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danny karl black mirror striking vipers

Spoiler warning for Black Mirror's Season 5 episode titled "Striking Vipers."

After producing two seasons and a Christmas special wholly under the U.K.'s Channel 4 tent, Charlie Brooker's Black Mirror got a financial and creative influx whenever Netflix took the anthology series under its streaming wing. Season 5 marked the latest batch of high-minded installments, and while audiences weren't fully on-board with everything, each episode did have its own memorable elements. "Striking Vipers," in particular, was Black Mirror's latest look at a relationship hinging on romantic complications.

For "Striking Vipers," Avengers star Anthony Mackie is married man Danny and Aquaman's Yahya Abdul-Mateen plays his friend Karl. They enter into an awkward quasi-sexual relationship via a VR fighting game, which threatens to ruin their friendship and Danny's marriage. In the end, though, agreements were made to appease all involved. But according to episode director Owen Harris, who also directed the highly praised "Be Right Back" and "San Junipero," the ending used was one of many that were conceived.

We looked at a bunch of different endings and this was the one that we settled on. It was always written to end with ambiguity. It’s quite clear about the decision that they’ve made, but the ambiguity is about how everyone is going to feel about the decision. Like as a viewer, are you going to be pleased that we reached this conclusion? It was the same as 'Be Right Back'; we had a multitude of endings and it was also about how satisfying the viewer finds your solution to this puzzle. I think that’s a good description for this one — pragmatic. You could have taken it in quite a number of different directions, but this ending probably asks no less and no more questions than any other routes.

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To be sure, Owen Harris isn't necessarily saying that there were a bunch of endings that led to vastly different conclusions for these characters. As in, with Danny's wife Theo murdering Karl and then becoming an astronaut or something. Or maybe Karl fucking another polar bear.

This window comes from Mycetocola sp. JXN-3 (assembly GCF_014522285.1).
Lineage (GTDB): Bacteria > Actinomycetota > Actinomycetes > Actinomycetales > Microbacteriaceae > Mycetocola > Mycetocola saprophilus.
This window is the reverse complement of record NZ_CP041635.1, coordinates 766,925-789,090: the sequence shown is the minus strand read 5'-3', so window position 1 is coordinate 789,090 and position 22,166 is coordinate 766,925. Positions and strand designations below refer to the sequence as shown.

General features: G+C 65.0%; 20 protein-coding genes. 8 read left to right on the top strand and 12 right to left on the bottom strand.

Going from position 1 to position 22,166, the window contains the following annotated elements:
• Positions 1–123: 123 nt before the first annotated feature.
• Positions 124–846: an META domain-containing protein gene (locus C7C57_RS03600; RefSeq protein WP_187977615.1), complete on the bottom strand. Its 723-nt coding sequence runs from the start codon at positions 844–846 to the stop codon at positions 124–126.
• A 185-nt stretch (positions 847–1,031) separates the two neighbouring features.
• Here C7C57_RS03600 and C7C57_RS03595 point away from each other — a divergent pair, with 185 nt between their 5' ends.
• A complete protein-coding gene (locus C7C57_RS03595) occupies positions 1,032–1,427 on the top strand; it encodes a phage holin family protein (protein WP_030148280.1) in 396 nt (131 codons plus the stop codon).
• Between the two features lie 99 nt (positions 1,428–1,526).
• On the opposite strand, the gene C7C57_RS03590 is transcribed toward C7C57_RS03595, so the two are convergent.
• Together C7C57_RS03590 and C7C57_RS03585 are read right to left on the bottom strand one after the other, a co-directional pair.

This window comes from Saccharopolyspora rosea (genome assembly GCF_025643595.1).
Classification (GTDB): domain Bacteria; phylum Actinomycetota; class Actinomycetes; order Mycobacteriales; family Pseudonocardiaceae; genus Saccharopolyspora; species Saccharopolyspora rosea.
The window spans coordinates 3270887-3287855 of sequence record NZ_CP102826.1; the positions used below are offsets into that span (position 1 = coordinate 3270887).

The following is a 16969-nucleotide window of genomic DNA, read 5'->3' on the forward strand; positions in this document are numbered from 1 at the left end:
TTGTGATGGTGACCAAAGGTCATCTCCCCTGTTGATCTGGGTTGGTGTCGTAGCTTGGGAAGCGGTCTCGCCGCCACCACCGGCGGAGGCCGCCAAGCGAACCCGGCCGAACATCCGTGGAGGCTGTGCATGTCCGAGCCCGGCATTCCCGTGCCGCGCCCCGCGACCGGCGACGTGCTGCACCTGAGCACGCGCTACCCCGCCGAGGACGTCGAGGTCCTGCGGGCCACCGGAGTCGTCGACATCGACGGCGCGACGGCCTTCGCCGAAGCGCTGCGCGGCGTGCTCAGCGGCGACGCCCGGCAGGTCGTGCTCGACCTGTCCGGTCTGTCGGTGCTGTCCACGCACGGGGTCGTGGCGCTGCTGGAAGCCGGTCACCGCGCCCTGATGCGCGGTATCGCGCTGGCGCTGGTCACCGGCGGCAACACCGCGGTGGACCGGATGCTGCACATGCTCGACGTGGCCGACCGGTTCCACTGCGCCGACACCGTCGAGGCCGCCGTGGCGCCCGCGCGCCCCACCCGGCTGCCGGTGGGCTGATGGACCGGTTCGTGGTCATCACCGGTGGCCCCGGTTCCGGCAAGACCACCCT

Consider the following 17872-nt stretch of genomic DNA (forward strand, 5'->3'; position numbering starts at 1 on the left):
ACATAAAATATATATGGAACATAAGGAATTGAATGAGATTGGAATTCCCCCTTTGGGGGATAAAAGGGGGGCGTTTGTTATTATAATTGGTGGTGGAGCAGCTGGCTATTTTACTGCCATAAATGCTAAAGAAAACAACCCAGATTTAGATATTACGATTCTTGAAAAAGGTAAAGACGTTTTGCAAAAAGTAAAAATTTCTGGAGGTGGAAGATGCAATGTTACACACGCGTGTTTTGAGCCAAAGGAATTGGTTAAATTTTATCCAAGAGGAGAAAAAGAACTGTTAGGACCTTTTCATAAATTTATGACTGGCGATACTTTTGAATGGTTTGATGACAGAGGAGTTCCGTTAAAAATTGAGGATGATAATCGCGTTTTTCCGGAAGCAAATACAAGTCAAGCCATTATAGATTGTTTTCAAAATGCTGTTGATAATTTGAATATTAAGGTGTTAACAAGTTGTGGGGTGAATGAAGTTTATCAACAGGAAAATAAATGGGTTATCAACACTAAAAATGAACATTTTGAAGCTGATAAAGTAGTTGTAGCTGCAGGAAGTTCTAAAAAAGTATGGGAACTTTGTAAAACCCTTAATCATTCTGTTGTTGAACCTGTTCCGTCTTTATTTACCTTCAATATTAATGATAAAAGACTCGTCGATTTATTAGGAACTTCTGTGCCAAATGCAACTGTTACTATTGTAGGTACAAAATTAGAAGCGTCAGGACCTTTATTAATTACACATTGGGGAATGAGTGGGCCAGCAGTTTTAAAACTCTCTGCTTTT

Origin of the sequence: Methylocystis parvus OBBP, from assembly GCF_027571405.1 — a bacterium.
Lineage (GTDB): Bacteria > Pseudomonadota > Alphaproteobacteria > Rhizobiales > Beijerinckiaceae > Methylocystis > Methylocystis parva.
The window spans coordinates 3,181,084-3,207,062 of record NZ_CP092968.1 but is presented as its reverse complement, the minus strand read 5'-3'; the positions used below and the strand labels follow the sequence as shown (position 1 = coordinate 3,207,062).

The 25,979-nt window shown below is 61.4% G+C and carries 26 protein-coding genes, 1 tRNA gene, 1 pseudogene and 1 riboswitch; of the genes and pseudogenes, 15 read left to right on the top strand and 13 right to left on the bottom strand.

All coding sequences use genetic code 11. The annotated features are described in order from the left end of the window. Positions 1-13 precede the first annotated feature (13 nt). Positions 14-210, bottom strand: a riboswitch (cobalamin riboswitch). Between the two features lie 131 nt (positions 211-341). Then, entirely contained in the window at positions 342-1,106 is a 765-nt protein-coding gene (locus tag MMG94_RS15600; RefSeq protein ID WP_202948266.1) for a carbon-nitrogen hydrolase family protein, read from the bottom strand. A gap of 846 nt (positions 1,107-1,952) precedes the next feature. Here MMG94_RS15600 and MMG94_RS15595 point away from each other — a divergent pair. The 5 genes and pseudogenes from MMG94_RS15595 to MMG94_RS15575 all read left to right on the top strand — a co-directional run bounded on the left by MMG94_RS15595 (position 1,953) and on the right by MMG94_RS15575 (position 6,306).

It seems the central idea behind how the trio of characters' resolved things remained intact, but that the writers likely pitched a large number of variations within that narrative sandbox. Maybe one ending saw Theo using her own birthday to go out and find a random hook-up, or perhaps there was another troubling stipulation cemented in the couple's agreement, such as Theo allowing Danny to have virtual sex with anyone BUT Karl. (Now I just want to keep theorizing about this all day.)

Still, no matter what specific ending was decided upon, the intention remained the same to not explain and follow up on every single element introduced within "Striking Vipers." The ending's ambiguity was just as important to the creative team as other factors, regardless of how those final minutes were going to be set up.

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When speaking with THR, Owen Harris talked about one way the writers tried to go with the ending.

We had extra elements that we tried with the ending that pushed in slightly one direction, in terms of how successful this solution is for the marriage. Things like that, we played around with. But in the end we thought, 'Let’s not reveal any of that.' This is their next step as a threesome. They’ll take this next step further as an agreement to do this and the rest is up to the viewer.

Admitting that he lined up with Theo's storyline, Owen Harris revealed that the "Striking Vipers" episode almost took the story slightly beyond where things officially wrapped up. Harris didn't go into details about what that future might have shown viewers, but it's clear that the the agreements made weren't necessarily going to make everyone happy until the end of time.

Harris touched upon the uncomfortable aspect of the ending, and how he viewed things.

Danny has a marriage and loves his wife; they have a child. So they’re going to make the best of something that’s come into their lives. That’s how I view 'Striking Vipers.' Although you are left with this ending shot that is quite romantic [with Roxette and Lance]. Even with 'San Junipero,' with these endings, at some point someone had to make a leap that may have been an uncomfortable leap to get there.

Dear readers, how did you feel about the ending of "Striking Vipers?" Did you want to see more conflict amongst the characters, or was their mutual agreement as sign of a maturing population? Also, how insanely unrealistic did you find that video game?

All 5 seasons of Black Mirror are available to stream in full on Netflix right now. While waiting to see if Season 6 happens, take some time to watch all three of Owen Harris' romance-driven episodes for three of the more celebrated episodes of this series. And take comfort in knowing that a future episode may find a way to offer more resolution context.

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